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Yale Faculty Members’ COVID-19 Experiences at Home Drive Recommendations for Supporting Vulnerable Households

September 07, 2021
by Julie Parry

For health care professionals (HCPs) who are also caregivers at home - particularly those in dual-HCP households, single parents, and those who live with or care for a high-risk family member - the COVID-19 pandemic introduced additional hazards than those already inherent in caring for patients.

Joseph H. Donroe, MD, MPH; Tracy L. Rabin, MD, SM; Evelyn Hsieh, MD, PhD; and Jeremy I. Schwartz, MD, have authored an invited commentary, “A Broader View of Risk to Health Care Workers: Perspectives on Supporting Vulnerable Health Care Professional Households During COVID-19,” in which they detail the unique challenges brought on by the pandemic and offer recommendations for institutions to minimize the burden on vulnerable households during states of emergency.

In the midst of the first COVID-19 wave, the authors, who themselves are part of dual physician couples with school-age children, contacted colleagues throughout the Department of Internal Medicine whom they knew to be in similar situations, to inquire about their experiences.

“When Tracy and I were trying to supervise our children’s virtual schooling and simultaneously continue our clinical and academic work, I felt the urge to understand what others were going through. We all can viscerally remember this time and the individual struggles we were going through. Everyone was struggling in their own way. But it was incredibly comforting, humbling, and normalizing to hear from our colleagues about their own experiences and recommendations. So, what began as an informal ask for sharing led to a presentation of these responses and recommendations to the department and then to this manuscript,” explained Schwartz.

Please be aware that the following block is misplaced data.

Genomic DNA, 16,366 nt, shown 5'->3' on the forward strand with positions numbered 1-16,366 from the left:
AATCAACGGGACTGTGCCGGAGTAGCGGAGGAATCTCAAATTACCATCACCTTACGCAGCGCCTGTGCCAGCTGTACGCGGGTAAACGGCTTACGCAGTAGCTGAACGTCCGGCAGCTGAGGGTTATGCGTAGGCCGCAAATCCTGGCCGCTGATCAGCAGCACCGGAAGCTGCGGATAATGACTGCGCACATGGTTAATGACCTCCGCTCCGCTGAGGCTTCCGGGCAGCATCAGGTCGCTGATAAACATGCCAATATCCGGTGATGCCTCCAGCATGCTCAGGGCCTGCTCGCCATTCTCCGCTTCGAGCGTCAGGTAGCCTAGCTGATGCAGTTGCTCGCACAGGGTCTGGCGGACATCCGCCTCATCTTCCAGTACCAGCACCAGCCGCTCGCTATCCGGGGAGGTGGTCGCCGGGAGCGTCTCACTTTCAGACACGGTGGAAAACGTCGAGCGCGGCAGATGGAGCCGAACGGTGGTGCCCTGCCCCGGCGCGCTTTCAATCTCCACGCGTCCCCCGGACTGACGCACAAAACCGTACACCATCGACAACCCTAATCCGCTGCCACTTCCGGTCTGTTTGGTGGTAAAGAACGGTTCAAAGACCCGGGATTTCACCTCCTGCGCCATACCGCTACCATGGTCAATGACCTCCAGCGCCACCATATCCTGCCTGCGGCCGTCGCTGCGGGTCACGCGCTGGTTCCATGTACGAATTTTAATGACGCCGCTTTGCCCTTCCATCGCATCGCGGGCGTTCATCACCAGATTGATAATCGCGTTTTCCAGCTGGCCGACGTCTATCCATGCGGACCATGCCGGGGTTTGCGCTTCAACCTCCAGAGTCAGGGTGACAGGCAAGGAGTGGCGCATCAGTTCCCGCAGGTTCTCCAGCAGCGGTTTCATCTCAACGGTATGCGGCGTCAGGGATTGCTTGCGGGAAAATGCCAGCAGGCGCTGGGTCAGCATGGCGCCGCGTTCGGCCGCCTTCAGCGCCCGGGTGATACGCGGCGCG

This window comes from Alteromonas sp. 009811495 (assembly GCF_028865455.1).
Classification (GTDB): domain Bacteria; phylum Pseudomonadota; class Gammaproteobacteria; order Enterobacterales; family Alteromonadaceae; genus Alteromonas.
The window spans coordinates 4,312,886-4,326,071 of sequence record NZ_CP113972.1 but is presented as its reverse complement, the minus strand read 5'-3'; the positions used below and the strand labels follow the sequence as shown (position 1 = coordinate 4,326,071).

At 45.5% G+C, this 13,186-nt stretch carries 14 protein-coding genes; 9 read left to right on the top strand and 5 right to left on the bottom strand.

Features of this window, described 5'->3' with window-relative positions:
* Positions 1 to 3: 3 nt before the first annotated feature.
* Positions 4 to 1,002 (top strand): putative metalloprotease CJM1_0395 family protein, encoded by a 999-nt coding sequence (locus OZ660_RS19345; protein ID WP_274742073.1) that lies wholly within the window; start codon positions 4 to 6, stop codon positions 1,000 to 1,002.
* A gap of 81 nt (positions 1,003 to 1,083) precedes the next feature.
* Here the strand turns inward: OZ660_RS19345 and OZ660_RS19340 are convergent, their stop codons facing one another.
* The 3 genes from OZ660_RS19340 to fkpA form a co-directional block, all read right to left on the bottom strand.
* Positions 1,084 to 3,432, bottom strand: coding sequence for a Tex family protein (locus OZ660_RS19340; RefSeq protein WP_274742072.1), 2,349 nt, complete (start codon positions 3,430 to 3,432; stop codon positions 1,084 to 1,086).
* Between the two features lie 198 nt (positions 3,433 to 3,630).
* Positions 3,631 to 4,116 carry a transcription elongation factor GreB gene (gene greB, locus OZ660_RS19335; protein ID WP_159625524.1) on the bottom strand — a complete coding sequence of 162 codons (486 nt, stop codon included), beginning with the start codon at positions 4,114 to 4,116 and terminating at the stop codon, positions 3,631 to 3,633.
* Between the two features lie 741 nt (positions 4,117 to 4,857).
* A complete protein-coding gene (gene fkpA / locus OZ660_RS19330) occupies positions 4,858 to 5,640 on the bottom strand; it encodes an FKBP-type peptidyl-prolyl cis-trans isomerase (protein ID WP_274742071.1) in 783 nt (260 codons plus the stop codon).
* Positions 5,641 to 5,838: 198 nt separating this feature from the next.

Twenty colleagues responded, detailing the pressures and stresses that enveloped their home situation. The team used this input, along with their personal experiences and efforts reported in the media or literature regarding support, leadership culture, operations, and logistics, to outline recommendations for increased support for these households.

“It was clear from the responses we received that there was not going to be one simple solution to the diverse challenges and concerns expressed by our colleagues. However, a few themes emerged in terms of ways in which an institution can acknowledge and try to mitigate these hardships. These include fostering local support networks, creating an institutional culture that recognizes the tension providers face balancing their personal and family well-being with professional and academic demands, and putting in place a few simple operational and logistical mechanisms that take vulnerable households into consideration,” said Hsieh.

During a state of emergency, such as the COVID-19 pandemic, health system, hospital, and medical school leadership must be flexible, open, and sensitive to the needs of households with multiple HCPs; single parent HCPs; and healthcare professional homes that include one or more high-risk persons. In order to learn the needs of the HCPs within an organization, leaders must create an environment of trust where caregivers feel comfortable voicing their concerns.

To learn more, read “A Broader View of Risk to Health Care Workers: Perspectives on Supporting Vulnerable Health Care Professional Households During COVID-19” in Academic Medicine.

The Department of Internal Medicine at Yale is among the nation's premier departments, bringing together an elite cadre of clinicians, investigators, and educators in one of the world's top medical schools. To learn more, visit Internal Medicine.

Submitted by Julie Parry on September 03, 2021